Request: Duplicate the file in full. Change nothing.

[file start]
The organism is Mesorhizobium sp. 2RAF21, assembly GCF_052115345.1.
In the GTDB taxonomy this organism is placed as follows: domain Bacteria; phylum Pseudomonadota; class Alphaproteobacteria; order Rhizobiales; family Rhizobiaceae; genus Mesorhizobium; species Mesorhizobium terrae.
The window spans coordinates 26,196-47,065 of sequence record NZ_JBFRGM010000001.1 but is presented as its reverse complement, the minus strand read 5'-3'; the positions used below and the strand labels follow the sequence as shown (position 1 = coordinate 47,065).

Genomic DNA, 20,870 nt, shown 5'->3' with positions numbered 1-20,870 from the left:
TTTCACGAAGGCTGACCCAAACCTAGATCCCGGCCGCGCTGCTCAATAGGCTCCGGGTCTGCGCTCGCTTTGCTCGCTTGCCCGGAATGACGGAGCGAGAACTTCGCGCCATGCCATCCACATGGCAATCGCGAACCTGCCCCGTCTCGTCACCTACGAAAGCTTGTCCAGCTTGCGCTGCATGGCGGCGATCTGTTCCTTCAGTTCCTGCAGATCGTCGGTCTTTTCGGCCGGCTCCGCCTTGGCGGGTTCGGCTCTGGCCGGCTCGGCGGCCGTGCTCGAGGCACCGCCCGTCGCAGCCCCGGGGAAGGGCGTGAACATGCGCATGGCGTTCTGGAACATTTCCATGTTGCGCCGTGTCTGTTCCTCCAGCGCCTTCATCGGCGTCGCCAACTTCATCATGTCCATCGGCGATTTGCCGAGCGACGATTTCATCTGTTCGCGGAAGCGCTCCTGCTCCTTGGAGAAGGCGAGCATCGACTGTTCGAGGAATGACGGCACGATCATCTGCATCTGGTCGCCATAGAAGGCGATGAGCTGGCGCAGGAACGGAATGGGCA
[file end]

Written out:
The organism is Mesorhizobium sp. 2RAF21, assembly GCF_052115345.1.
In the GTDB taxonomy this organism is placed as follows: domain Bacteria; phylum Pseudomonadota; class Alphaproteobacteria; order Rhizobiales; family Rhizobiaceae; genus Mesorhizobium; species Mesorhizobium terrae.
The window spans coordinates 26,196-47,065 of sequence record NZ_JBFRGM010000001.1 but is presented as its reverse complement, the minus strand read 5'-3'; the positions used below and the strand labels follow the sequence as shown (position 1 = coordinate 47,065).

Genomic DNA, 20,870 nt, shown 5'->3' with positions numbered 1-20,870 from the left:
TTTCACGAAGGCTGACCCAAACCTAGATCCCGGCCGCGCTGCTCAATAGGCTCCGGGTCTGCGCTCGCTTTGCTCGCTTGCCCGGAATGACGGAGCGAGAACTTCGCGCCATGCCATCCACATGGCAATCGCGAACCTGCCCCGTCTCGTCACCTACGAAAGCTTGTCCAGCTTGCGCTGCATGGCGGCGATCTGTTCCTTCAGTTCCTGCAGATCGTCGGTCTTTTCGGCCGGCTCCGCCTTGGCGGGTTCGGCTCTGGCCGGCTCGGCGGCCGTGCTCGAGGCACCGCCCGTCGCAGCCCCGGGGAAGGGCGTGAACATGCGCATGGCGTTCTGGAACATTTCCATGTTGCGCCGTGTCTGTTCCTCCAGCGCCTTCATCGGCGTCGCCAACTTCATCATGTCCATCGGCGATTTGCCGAGCGACGATTTCATCTGTTCGCGGAAGCGCTCCTGCTCCTTGGAGAAGGCGAGCATCGACTGTTCGAGGAATGACGGCACGATCATCTGCATCTGGTCGCCATAGAAGGCGATGAGCTGGCGCAGGAACGGAATGGGCA